M&CC to launch restoration fund for City Hall

The Georgetown Mayor and City Council (M&CC) is hoping to launch a fund for the restoration of City Hall by mid-November.

In a press release last week, the M&CC related that the proposal for the fund, made by Mayor Patricia Chase-Green, was endorsed by council members at the last statutory meeting.

It was stated that the fund will be managed by a special civic committee, made up of corporate leaders, investors and stakeholders from civil society.

Furthermore, a special forum is expected to be held as a consultative exercise between local community members, who will be engaged in identifying the best approaches to establishing and managing the fund.

City Hall (Stabroek News file photo)

Described as “Victorian Exuberance in time,” and once dubbed “the most handsome building in Georgetown,” City Hall, according to the release, was first opened in July, 1889.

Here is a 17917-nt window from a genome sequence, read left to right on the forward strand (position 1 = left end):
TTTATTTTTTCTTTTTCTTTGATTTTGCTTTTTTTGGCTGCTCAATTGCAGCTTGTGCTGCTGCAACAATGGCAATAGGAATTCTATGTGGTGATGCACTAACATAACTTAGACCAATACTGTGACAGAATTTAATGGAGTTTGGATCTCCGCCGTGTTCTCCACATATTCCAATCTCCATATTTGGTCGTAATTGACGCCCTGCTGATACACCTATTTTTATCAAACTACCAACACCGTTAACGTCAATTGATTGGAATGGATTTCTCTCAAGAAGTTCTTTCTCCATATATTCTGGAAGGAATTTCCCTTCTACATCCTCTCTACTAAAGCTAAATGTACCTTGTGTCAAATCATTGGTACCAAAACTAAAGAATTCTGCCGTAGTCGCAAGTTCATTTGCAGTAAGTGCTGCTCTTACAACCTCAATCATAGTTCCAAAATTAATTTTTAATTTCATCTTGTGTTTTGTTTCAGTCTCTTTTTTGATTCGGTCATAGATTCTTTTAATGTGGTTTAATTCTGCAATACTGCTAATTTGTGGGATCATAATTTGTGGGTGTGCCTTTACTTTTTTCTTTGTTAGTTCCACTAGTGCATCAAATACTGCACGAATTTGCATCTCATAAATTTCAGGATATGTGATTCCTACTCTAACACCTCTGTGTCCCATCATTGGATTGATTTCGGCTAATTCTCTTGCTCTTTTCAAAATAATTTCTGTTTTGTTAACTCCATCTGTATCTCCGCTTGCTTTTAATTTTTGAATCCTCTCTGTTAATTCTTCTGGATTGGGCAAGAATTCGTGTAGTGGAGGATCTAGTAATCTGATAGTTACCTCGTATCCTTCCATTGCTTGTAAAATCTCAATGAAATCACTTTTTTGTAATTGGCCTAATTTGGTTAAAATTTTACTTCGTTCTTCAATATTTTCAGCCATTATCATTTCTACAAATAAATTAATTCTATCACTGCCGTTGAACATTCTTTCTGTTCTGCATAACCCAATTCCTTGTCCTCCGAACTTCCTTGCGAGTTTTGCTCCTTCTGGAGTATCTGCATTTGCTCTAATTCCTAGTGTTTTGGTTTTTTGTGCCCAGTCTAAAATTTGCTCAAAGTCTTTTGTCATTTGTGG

It was stated that the building “is an interpretation in wood, of the masonry construction ‘fancy dress’ style Gothic Revival Architecture, very prevalent during the Victorian era in Great Britain.”

Its features include a tower, mahogany covered ceilings and Demerara windows and shutters.

The municipality has faced criticism for failing to maintain the building, which has been described as a hazard as a result of a porous roof, severely deteriorated sections of flooring in the Council Chamber, visibly deteriorating support beams and a wiring system that has not been upgraded in over 100 years.

In September, Chief Executive Officer of the National Trust Nirvana Persaud had told this newspaper that the European Union (EU)-funded Comprehensive Restoration and Sustainable Conservation Management Plan to restore the deteriorating building should be completed by year-end and she urged that it be implemented as soon as possible afterward.

In December last year, the EU and the Georgetown Mayor and City Council signed the contract for the creation of the plan, which was awarded to EURONET Consulting GEIE for €279,196 [$64 million].

Around the Web